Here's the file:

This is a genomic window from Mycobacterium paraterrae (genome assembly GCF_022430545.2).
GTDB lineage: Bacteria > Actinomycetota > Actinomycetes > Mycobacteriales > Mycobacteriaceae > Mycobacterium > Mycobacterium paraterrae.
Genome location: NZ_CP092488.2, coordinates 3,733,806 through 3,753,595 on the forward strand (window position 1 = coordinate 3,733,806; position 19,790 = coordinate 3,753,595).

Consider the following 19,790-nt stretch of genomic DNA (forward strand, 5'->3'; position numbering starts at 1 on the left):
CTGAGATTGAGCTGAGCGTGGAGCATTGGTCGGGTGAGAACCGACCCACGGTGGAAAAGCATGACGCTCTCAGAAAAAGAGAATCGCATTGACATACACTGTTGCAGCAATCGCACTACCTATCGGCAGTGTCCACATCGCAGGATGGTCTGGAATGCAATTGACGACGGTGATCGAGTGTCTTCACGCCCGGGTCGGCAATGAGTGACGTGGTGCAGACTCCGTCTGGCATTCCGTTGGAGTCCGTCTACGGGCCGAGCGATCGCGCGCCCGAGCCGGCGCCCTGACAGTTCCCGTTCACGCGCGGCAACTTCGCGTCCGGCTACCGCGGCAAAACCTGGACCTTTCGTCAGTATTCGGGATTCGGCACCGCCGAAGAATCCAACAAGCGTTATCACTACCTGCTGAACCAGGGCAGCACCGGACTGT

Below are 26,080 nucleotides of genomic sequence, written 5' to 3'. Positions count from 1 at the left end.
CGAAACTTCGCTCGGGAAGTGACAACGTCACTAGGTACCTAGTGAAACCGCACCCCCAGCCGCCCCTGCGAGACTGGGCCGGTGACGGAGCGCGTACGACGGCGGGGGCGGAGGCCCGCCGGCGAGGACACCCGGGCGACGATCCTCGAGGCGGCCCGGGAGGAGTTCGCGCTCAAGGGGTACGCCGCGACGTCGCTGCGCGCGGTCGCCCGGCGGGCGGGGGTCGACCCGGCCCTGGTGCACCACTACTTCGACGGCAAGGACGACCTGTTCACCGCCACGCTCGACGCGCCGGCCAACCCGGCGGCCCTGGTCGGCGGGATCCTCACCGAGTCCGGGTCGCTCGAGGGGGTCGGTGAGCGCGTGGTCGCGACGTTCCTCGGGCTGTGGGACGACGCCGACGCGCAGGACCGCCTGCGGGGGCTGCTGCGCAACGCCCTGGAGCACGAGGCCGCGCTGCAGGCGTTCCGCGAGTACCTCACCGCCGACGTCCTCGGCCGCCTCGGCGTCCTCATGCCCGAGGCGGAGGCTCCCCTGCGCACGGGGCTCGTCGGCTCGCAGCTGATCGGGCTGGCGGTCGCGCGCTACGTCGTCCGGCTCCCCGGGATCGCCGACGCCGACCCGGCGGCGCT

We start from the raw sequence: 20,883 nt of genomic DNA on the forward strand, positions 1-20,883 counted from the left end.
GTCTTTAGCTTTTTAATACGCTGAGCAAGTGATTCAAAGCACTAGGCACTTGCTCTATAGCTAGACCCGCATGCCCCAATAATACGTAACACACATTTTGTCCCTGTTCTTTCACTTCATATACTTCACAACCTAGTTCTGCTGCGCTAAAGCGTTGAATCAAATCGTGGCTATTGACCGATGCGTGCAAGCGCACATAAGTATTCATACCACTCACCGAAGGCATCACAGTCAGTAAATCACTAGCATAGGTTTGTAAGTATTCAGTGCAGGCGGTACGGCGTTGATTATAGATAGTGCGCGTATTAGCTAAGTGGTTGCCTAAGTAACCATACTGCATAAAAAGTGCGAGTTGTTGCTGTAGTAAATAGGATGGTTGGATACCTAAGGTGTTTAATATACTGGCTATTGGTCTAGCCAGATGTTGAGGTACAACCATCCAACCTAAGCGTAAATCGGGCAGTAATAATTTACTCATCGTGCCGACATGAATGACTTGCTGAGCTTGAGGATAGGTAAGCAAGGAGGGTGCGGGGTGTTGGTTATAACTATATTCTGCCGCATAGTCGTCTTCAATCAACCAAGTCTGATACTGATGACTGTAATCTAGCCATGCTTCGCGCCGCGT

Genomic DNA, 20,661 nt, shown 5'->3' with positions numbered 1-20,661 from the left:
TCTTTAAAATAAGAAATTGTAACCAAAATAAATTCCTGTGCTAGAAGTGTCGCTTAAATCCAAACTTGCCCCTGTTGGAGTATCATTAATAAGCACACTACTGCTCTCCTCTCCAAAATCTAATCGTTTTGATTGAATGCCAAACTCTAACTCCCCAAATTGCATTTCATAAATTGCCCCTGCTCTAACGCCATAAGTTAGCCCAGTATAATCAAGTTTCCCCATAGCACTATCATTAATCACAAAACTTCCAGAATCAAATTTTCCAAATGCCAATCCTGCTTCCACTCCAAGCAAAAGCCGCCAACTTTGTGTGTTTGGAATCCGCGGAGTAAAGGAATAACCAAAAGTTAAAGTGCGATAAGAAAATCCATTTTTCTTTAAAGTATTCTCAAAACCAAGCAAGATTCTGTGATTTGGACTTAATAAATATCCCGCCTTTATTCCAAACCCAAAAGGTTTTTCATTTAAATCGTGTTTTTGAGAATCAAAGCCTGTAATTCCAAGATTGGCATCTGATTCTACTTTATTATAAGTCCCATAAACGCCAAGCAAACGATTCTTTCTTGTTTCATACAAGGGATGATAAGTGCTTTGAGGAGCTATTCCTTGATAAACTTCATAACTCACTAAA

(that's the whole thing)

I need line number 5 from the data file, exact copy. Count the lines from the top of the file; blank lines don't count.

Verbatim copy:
CTGAGATTGAGCTGAGCGTGGAGCATTGGTCGGGTGAGAACCGACCCACGGTGGAAAAGCATGACGCTCTCAGAAAAAGAGAATCGCATTGACATACACTGTTGCAGCAATCGCACTACCTATCGGCAGTGTCCACATCGCAGGATGGTCTGGAATGCAATTGACGACGGTGATCGAGTGTCTTCACGCCCGGGTCGGCAATGAGTGACGTGGTGCAGACTCCGTCTGGCATTCCGTTGGAGTCCGTCTACGGGCCGAGCGATCGCGCGCCCGAGCCGGCGCCCTGACAGTTCCCGTTCACGCGCGGCAACTTCGCGTCCGGCTACCGCGGCAAAACCTGGACCTTTCGTCAGTATTCGGGATTCGGCACCGCCGAAGAATCCAACAAGCGTTATCACTACCTGCTGAACCAGGGCAGCACCGGACTGT